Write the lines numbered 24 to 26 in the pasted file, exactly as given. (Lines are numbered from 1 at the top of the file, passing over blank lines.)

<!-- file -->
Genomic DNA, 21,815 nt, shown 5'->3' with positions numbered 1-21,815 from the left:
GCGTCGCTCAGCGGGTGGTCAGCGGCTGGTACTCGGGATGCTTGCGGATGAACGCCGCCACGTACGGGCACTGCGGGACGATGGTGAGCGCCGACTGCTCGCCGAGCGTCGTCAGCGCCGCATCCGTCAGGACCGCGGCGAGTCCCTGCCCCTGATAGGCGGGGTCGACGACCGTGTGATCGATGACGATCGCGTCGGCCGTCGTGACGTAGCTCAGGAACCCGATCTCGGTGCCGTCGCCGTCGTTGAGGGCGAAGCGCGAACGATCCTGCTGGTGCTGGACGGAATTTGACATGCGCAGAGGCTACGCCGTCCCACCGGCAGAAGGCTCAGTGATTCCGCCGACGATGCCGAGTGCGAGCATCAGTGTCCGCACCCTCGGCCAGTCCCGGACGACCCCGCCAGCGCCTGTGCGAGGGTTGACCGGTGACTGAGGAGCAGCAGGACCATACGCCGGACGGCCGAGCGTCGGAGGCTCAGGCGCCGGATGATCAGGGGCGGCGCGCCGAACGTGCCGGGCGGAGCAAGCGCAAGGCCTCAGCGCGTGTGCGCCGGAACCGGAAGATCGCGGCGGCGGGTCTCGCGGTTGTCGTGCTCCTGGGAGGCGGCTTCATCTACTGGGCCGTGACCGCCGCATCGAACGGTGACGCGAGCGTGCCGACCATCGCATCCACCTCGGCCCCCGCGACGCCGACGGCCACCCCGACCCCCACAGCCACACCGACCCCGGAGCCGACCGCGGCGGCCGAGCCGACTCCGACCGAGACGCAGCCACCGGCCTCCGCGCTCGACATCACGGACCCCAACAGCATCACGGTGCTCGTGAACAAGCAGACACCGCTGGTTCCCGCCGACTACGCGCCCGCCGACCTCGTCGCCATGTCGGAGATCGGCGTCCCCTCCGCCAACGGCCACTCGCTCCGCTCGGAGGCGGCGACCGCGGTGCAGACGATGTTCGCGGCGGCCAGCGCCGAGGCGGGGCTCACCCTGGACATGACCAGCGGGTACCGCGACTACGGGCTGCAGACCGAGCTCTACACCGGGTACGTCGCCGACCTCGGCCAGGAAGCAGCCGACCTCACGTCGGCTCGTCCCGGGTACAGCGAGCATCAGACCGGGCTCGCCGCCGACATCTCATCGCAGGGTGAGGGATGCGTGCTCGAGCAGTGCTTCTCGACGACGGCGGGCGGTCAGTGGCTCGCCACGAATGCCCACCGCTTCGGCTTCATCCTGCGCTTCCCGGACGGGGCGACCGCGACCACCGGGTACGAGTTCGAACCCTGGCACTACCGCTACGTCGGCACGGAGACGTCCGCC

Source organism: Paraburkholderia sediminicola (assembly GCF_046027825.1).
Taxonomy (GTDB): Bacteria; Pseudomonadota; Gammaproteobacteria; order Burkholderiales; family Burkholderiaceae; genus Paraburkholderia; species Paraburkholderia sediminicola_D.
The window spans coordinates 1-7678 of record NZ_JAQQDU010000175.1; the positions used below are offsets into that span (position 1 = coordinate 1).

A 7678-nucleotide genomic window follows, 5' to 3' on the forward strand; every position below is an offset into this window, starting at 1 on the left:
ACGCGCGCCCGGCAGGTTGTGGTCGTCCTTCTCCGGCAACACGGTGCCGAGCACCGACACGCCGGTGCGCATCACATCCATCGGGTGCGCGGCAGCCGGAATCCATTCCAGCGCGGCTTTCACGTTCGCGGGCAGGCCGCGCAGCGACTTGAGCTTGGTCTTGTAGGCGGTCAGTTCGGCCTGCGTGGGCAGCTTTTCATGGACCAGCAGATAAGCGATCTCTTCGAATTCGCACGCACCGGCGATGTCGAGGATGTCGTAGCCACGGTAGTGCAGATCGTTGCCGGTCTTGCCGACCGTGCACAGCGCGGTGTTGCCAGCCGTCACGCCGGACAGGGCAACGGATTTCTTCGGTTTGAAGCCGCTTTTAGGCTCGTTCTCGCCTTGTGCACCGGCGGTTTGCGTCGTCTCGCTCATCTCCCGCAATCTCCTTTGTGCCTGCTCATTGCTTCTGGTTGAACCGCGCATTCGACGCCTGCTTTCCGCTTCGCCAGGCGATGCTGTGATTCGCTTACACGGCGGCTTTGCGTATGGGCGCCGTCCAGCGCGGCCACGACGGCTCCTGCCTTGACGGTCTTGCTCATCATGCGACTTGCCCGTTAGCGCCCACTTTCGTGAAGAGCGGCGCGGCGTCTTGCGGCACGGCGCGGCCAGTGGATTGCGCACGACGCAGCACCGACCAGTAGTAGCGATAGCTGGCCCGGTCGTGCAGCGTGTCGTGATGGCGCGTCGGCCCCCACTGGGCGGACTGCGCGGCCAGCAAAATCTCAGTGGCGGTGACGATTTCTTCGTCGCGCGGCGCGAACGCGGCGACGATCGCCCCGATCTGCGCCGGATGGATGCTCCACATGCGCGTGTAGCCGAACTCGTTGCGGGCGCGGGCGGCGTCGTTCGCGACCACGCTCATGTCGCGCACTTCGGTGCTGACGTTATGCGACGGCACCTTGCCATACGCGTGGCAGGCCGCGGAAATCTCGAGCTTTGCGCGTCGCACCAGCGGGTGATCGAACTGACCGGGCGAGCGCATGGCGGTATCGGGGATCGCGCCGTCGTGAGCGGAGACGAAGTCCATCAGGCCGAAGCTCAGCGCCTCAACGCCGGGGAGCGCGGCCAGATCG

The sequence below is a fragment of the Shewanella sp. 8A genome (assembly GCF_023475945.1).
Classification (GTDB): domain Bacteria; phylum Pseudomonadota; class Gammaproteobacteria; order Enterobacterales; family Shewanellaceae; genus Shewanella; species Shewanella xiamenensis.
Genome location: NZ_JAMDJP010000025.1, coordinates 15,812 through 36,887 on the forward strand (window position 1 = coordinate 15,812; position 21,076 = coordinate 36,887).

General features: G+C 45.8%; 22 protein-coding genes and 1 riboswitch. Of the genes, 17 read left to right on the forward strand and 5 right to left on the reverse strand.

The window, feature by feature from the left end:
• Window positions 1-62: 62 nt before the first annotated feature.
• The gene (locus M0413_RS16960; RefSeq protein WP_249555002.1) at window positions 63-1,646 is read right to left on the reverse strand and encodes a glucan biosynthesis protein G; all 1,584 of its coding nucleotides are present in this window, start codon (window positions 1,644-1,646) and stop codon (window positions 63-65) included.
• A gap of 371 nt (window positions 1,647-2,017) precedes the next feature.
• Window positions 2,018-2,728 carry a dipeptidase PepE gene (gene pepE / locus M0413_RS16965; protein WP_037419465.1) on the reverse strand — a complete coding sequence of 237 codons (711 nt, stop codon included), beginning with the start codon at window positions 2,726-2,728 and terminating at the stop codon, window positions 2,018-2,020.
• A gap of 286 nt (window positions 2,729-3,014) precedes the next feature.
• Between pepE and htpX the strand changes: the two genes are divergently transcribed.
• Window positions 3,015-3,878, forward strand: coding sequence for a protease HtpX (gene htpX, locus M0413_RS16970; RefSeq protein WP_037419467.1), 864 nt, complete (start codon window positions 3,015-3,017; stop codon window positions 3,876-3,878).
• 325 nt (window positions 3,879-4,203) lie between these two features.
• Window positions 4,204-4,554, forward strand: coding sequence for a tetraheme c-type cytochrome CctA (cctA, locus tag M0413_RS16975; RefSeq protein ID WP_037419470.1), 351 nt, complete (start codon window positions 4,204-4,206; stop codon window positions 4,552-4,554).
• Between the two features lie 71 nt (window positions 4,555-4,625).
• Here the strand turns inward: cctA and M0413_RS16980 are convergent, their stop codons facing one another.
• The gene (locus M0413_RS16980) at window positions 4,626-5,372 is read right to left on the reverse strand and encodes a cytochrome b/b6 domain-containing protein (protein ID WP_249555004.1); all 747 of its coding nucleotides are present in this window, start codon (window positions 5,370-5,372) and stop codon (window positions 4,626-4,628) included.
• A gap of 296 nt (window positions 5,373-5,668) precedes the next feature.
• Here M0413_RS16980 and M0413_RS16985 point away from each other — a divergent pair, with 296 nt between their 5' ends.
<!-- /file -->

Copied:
• The gene (locus M0413_RS16980) at window positions 4,626-5,372 is read right to left on the reverse strand and encodes a cytochrome b/b6 domain-containing protein (protein ID WP_249555004.1); all 747 of its coding nucleotides are present in this window, start codon (window positions 5,370-5,372) and stop codon (window positions 4,626-4,628) included.
• A gap of 296 nt (window positions 5,373-5,668) precedes the next feature.
• Here M0413_RS16980 and M0413_RS16985 point away from each other — a divergent pair, with 296 nt between their 5' ends.